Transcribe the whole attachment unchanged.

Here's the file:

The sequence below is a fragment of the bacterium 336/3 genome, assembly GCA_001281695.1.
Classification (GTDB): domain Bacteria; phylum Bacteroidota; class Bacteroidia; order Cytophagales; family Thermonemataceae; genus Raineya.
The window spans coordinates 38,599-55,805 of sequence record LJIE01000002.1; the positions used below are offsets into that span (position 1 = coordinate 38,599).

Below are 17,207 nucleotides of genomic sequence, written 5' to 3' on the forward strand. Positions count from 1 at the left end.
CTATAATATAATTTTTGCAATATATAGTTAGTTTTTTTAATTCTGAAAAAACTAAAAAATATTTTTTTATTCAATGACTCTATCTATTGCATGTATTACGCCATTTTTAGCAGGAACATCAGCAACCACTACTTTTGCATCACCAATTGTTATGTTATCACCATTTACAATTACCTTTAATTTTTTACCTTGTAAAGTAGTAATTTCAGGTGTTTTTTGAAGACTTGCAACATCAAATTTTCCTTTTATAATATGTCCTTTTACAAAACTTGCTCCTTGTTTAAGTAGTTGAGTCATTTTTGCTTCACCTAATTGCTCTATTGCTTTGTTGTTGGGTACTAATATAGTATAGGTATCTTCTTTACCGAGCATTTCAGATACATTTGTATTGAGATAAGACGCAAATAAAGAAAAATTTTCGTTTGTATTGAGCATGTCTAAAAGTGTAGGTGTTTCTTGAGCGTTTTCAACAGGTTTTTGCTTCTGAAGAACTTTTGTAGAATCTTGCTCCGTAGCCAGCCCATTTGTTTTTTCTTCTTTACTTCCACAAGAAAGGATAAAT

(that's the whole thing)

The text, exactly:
The sequence below is a fragment of the bacterium 336/3 genome, assembly GCA_001281695.1.
Classification (GTDB): domain Bacteria; phylum Bacteroidota; class Bacteroidia; order Cytophagales; family Thermonemataceae; genus Raineya.
The window spans coordinates 38,599-55,805 of sequence record LJIE01000002.1; the positions used below are offsets into that span (position 1 = coordinate 38,599).

Below are 17,207 nucleotides of genomic sequence, written 5' to 3' on the forward strand. Positions count from 1 at the left end.
CTATAATATAATTTTTGCAATATATAGTTAGTTTTTTTAATTCTGAAAAAACTAAAAAATATTTTTTTATTCAATGACTCTATCTATTGCATGTATTACGCCATTTTTAGCAGGAACATCAGCAACCACTACTTTTGCATCACCAATTGTTATGTTATCACCATTTACAATTACCTTTAATTTTTTACCTTGTAAAGTAGTAATTTCAGGTGTTTTTTGAAGACTTGCAACATCAAATTTTCCTTTTATAATATGTCCTTTTACAAAACTTGCTCCTTGTTTAAGTAGTTGAGTCATTTTTGCTTCACCTAATTGCTCTATTGCTTTGTTGTTGGGTACTAATATAGTATAGGTATCTTCTTTACCGAGCATTTCAGATACATTTGTATTGAGATAAGACGCAAATAAAGAAAAATTTTCGTTTGTATTGAGCATGTCTAAAAGTGTAGGTGTTTCTTGAGCGTTTTCAACAGGTTTTTGCTTCTGAAGAACTTTTGTAGAATCTTGCTCCGTAGCCAGCCCATTTGTTTTTTCTTCTTTACTTCCACAAGAAAGGATAAAT